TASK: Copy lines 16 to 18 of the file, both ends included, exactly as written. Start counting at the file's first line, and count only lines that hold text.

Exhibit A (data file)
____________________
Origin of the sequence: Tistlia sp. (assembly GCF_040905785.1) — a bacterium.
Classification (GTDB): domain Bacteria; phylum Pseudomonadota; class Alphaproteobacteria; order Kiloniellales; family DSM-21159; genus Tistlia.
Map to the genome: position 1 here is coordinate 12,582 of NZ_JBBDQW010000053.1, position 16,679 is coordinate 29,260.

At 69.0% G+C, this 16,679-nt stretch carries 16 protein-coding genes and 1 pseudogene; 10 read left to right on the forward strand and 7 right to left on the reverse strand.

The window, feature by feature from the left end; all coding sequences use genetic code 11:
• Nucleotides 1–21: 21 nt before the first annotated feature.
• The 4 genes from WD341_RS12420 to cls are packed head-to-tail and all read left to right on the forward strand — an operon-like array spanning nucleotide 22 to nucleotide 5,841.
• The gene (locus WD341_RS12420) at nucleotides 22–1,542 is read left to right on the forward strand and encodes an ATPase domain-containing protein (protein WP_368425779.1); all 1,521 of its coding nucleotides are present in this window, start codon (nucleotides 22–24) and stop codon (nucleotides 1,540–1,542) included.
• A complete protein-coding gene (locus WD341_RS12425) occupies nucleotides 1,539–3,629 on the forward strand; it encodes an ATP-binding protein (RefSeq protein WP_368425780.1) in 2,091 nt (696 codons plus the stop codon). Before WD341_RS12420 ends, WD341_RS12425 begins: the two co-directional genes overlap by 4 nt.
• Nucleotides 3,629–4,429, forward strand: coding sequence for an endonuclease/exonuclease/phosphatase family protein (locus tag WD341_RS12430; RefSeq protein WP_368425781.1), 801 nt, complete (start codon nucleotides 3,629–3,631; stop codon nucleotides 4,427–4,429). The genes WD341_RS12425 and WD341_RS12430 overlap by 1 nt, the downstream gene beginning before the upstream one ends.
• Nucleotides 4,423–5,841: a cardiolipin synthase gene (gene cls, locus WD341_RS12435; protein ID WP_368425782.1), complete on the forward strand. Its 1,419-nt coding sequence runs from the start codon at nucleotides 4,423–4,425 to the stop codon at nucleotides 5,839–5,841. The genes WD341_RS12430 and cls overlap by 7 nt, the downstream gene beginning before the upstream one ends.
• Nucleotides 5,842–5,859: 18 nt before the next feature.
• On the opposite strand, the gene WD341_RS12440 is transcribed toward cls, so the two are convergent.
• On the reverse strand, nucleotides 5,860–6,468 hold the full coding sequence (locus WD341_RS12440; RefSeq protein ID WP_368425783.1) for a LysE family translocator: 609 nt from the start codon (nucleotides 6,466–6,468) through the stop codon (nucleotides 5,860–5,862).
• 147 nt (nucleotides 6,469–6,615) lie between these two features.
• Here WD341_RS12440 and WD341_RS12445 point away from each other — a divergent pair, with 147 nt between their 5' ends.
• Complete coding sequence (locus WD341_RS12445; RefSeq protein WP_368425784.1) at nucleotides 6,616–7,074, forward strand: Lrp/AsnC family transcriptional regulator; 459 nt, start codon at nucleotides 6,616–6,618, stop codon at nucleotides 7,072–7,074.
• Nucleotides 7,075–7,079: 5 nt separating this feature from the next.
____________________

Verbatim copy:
• Here WD341_RS12440 and WD341_RS12445 point away from each other — a divergent pair, with 147 nt between their 5' ends.
• Complete coding sequence (locus WD341_RS12445; RefSeq protein WP_368425784.1) at nucleotides 6,616–7,074, forward strand: Lrp/AsnC family transcriptional regulator; 459 nt, start codon at nucleotides 6,616–6,618, stop codon at nucleotides 7,072–7,074.
• Nucleotides 7,075–7,079: 5 nt separating this feature from the next.